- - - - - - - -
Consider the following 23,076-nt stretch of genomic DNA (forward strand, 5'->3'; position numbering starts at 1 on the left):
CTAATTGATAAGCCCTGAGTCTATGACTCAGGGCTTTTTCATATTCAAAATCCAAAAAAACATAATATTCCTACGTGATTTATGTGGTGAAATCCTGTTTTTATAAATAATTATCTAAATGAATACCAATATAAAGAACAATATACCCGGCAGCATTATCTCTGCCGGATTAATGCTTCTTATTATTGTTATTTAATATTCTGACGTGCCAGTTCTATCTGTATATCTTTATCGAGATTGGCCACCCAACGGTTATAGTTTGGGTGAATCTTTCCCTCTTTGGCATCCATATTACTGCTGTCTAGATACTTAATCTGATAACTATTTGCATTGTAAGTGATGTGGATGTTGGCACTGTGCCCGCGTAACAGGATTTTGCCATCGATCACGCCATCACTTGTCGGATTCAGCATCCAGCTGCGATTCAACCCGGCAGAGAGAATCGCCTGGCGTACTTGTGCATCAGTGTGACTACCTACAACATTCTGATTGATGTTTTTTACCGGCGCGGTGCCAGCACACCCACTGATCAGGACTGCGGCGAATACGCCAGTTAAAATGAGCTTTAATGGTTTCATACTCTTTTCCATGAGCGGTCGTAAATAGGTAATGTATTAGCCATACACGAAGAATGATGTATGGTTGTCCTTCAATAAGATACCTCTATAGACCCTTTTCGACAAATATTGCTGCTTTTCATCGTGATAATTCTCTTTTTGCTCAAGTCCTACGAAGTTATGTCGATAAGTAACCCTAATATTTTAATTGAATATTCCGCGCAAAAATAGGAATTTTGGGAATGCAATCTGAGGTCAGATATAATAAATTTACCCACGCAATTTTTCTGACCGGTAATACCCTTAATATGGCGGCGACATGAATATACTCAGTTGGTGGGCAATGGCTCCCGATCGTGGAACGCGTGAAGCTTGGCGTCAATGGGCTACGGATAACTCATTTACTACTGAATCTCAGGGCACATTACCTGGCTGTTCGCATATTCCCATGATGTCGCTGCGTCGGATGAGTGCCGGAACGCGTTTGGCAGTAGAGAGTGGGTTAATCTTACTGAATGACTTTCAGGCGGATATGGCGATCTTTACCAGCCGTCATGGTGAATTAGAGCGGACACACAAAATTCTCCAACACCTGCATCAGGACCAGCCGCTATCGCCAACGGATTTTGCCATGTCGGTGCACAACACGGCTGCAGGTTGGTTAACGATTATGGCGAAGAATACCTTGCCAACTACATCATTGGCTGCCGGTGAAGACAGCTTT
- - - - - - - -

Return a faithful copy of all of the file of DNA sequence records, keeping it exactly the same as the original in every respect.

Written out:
Consider the following 23,076-nt stretch of genomic DNA (forward strand, 5'->3'; position numbering starts at 1 on the left):
CTAATTGATAAGCCCTGAGTCTATGACTCAGGGCTTTTTCATATTCAAAATCCAAAAAAACATAATATTCCTACGTGATTTATGTGGTGAAATCCTGTTTTTATAAATAATTATCTAAATGAATACCAATATAAAGAACAATATACCCGGCAGCATTATCTCTGCCGGATTAATGCTTCTTATTATTGTTATTTAATATTCTGACGTGCCAGTTCTATCTGTATATCTTTATCGAGATTGGCCACCCAACGGTTATAGTTTGGGTGAATCTTTCCCTCTTTGGCATCCATATTACTGCTGTCTAGATACTTAATCTGATAACTATTTGCATTGTAAGTGATGTGGATGTTGGCACTGTGCCCGCGTAACAGGATTTTGCCATCGATCACGCCATCACTTGTCGGATTCAGCATCCAGCTGCGATTCAACCCGGCAGAGAGAATCGCCTGGCGTACTTGTGCATCAGTGTGACTACCTACAACATTCTGATTGATGTTTTTTACCGGCGCGGTGCCAGCACACCCACTGATCAGGACTGCGGCGAATACGCCAGTTAAAATGAGCTTTAATGGTTTCATACTCTTTTCCATGAGCGGTCGTAAATAGGTAATGTATTAGCCATACACGAAGAATGATGTATGGTTGTCCTTCAATAAGATACCTCTATAGACCCTTTTCGACAAATATTGCTGCTTTTCATCGTGATAATTCTCTTTTTGCTCAAGTCCTACGAAGTTATGTCGATAAGTAACCCTAATATTTTAATTGAATATTCCGCGCAAAAATAGGAATTTTGGGAATGCAATCTGAGGTCAGATATAATAAATTTACCCACGCAATTTTTCTGACCGGTAATACCCTTAATATGGCGGCGACATGAATATACTCAGTTGGTGGGCAATGGCTCCCGATCGTGGAACGCGTGAAGCTTGGCGTCAATGGGCTACGGATAACTCATTTACTACTGAATCTCAGGGCACATTACCTGGCTGTTCGCATATTCCCATGATGTCGCTGCGTCGGATGAGTGCCGGAACGCGTTTGGCAGTAGAGAGTGGGTTAATCTTACTGAATGACTTTCAGGCGGATATGGCGATCTTTACCAGCCGTCATGGTGAATTAGAGCGGACACACAAAATTCTCCAACACCTGCATCAGGACCAGCCGCTATCGCCAACGGATTTTGCCATGTCGGTGCACAACACGGCTGCAGGTTGGTTAACGATTATGGCGAAGAATACCTTGCCAACTACATCATTGGCTGCCGGTGAAGACAGCTTT